GUWAHATI: As counting of votes for the three states began this morning, it became clear early on that Tripura, that has been a bastion for the Left, was changing its colour from red to saffron. A verity of factors, not limited to anti-incumbency, led the BJP claiming victory in Tripura and could see the party form governments in Meghalaya and Nagaland, post-election the way it did in Manipur last year.

The Communist Party of India (Marxist) was in power in Tripura since 1993 and the BJP’s win sees the end of Manik Sarkar’s almost 20-year reign as chief minister, during which time he has been called ‘the poorest chief minister of India’. Humbling as that moniker may be, it ultimately did little to impact the BJP’s performance, which has been working since 2014 to mark its presence in the state and break through the red corridor.

Today’s result showed that it worked.

Apart from anti-incumbency, what worked in the BJP’s favour is the fact that it managed to woo tribal voters in a state where the once-majority indigenous Twipra people have become a minority to the larger Bengali-speaking community.

Last year witnessed violent communal clashes between sections of the two communities as indigenous groups pressed with their demand for a separate state- Tipraland. The BJP’s workers entered the scene projecting the party as not only as an anti-thesis to left ideology but also as a party that was sympathetic to the tribal bodies.

While the party did not make any public promises of ceding to demands for a separate state, it ensured that tribal faces of the party including Arunachal Pradesh chief minister, Pema Khandu, campaigned in Tripura where he said that “tribals of the state seem to be the worst sufferers in the Leftist rule, not getting proper healthcare facility, drinking water and sustainable sources of income due to anti-tribal policies of the communist government”.

In the past few years, the BJP’s groundwork has led to it being viewed favourably by tribal leaders and people and helped increase its tally from zero in the 2013 election to 32 seats (at the time of reporting and not counting its ally- Indigenous People's Front Of Tripura which had won in eight constituencies).

While the BJP will form the government in Tripura, in Nagaland and Meghalaya, the picture is less clear.

In Nagaland, which witnessed violence in some parts before, during and after elections, it is expected that hectic parleys are likely to take place in the next few days.

Latest trends showed that the Naga People’s Front (NPF) which was hit with internal strife over leadership issues through the past two years, secured 27 seats while its pre-poll alliance partners- National People’s Party (NPP) and JD(U) - won two and one each, taking its tally to 30 in a 60-member house.

The BJP meanwhile, won 12 seats and its pre-poll partner, Nationalist Democratic Progressive Party (NDPP), won 17.

These numbers and pre-poll alliance may mean little in the next few days in a state that virtually had no opposition in the last Legislative Assembly.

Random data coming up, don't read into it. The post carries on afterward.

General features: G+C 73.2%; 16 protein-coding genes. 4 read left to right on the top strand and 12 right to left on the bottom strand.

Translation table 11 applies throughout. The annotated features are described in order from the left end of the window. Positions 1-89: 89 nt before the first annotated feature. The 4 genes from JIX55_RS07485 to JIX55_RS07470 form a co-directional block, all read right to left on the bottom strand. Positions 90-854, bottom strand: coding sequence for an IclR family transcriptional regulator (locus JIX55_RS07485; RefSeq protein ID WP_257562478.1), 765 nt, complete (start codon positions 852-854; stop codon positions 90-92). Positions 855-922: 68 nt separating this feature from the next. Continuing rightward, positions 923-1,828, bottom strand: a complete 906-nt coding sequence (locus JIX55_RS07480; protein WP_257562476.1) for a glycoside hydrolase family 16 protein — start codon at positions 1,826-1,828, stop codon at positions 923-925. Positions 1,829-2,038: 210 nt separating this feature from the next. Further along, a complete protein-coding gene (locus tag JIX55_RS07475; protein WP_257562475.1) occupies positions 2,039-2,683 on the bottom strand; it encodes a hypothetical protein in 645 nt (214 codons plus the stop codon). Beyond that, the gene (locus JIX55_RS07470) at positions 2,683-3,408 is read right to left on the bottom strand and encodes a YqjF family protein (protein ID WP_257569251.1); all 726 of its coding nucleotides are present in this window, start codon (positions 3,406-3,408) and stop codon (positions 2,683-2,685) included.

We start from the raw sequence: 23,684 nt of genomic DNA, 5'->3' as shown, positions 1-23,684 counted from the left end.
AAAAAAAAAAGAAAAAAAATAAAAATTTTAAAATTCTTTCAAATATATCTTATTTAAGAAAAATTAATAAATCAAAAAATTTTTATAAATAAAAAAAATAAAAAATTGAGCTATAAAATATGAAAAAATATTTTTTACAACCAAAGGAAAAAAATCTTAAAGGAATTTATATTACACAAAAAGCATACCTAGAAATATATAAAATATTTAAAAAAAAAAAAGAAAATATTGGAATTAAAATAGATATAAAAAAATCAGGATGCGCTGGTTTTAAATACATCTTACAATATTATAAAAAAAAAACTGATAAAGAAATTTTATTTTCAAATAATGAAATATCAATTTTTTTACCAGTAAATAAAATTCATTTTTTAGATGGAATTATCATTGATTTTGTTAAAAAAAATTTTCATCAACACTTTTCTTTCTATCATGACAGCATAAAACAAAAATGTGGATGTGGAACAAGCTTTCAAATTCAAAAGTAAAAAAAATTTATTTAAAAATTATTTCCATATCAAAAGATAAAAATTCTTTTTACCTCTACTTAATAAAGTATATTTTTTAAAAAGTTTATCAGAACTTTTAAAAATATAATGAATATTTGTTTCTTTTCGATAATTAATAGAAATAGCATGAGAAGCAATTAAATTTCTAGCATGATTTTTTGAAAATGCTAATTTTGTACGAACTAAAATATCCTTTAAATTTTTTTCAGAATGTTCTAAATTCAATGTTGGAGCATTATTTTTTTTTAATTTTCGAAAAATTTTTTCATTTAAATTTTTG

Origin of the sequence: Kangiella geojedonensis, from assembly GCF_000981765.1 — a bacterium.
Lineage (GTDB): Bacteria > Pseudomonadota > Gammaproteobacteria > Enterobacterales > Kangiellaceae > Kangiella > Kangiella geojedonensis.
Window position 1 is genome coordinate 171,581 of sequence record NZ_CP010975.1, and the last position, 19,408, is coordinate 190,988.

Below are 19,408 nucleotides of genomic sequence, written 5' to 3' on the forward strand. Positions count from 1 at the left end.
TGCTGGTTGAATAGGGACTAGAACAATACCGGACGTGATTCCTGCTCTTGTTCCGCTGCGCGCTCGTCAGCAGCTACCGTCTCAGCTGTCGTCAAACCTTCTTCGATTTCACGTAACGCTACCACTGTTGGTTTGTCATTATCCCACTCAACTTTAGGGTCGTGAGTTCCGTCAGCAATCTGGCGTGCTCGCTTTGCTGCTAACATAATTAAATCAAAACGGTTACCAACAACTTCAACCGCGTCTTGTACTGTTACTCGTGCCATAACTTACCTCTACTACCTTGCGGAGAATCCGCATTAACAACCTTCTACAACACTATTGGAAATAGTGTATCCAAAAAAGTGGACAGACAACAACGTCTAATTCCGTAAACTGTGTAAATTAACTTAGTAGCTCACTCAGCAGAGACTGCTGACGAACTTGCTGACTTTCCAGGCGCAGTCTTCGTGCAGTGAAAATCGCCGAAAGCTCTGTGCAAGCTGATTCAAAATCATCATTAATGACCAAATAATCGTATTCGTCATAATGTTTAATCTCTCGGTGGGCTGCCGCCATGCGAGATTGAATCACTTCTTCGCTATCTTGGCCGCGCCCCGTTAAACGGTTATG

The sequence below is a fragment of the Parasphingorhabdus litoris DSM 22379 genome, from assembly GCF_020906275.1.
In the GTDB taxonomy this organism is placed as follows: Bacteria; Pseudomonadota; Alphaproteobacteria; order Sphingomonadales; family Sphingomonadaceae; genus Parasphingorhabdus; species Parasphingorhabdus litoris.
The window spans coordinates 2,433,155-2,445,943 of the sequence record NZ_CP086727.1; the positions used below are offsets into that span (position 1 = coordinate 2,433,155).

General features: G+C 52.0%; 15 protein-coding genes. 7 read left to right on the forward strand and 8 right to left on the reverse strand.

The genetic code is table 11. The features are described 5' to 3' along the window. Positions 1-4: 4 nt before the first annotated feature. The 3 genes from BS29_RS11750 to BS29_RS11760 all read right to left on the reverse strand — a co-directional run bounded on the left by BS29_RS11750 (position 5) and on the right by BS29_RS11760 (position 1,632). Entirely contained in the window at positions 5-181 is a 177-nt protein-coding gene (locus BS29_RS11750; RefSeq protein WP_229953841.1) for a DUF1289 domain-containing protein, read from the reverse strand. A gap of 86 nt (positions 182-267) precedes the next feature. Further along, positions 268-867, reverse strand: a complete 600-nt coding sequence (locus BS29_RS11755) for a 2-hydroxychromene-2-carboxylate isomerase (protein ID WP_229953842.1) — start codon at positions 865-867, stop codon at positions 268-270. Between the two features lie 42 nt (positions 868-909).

Although the NDPP was born as a result of former Nagaland chief minister and current Lok Sabha MP Nephiu Rio’s larger political power-play arising out of differences with the NPF, in Nagaland’s political landscape, no possible alliance can be dismissed.

Even before the state went to polls on February 27, the BJP had said that it had not ended its partnership with the NPF and that it had merely agreed on a seat-sharing equation with the NDPP.

The NPF, on the other hand, had entered into a pre-poll alliance with the NPP and JD(U), and functionaries from both parties had written to the Nagaland governor, PB Acharya, informing about their agreement, perhaps fearing a possible swoop by the BJP after votes are declared.

Post results, Nagaland chief minister TR Zeliang has said that the NPF is open to an alliance with the BJP if it proposes to do so but that the party will not form any relation with Rio’s baby- the NDPP.

An NPP functionary told The Citizen that it too was open to the idea of working with the BJP if it meant finding a solution to the Naga political dialogues.

With talks still underway with the Nationalist Socialist Council of Nagaland (Isak-Muviah) and other Naga nationalist groups, the BJP is spoilt for choice when it comes to selecting a partner. Leaders in Nagaland know that to assuage concerns and settle questions over the Naga ‘solution’, it needs to have the party in power at the Centre on board, which in this case happens to be the BJP.

In Meghalaya, the incumbent Congress has emerged as the single largest party but with a tally of 21 seats in a 60-member house, the grand old party will be on the lookout to avoid losing power if the Conrad Sangma-led NPP decides to forge an alliance with the BJP.

The NPP won 19 seats, while the BJP managed to win two. Although the two parties did not form a pre-poll alliance, they could come together like they did in Manipur last year.

While the Congress may publicly say that voters reposed their faith in the previous Mukul Sangma-led government, the BJP’s credibility had taken a hit following concerns that the party may impose a beef ban in the Christian-majority state where bovine meat is consumed in large amounts. That concern, though, is not merely about dietary habits but is indicative of alarm over the possible imposition of an ideology that stands in contrast to ground realities.

Much of what happens in Meghalaya will depend on how effectively both sides are able to woo Independents and other elected members.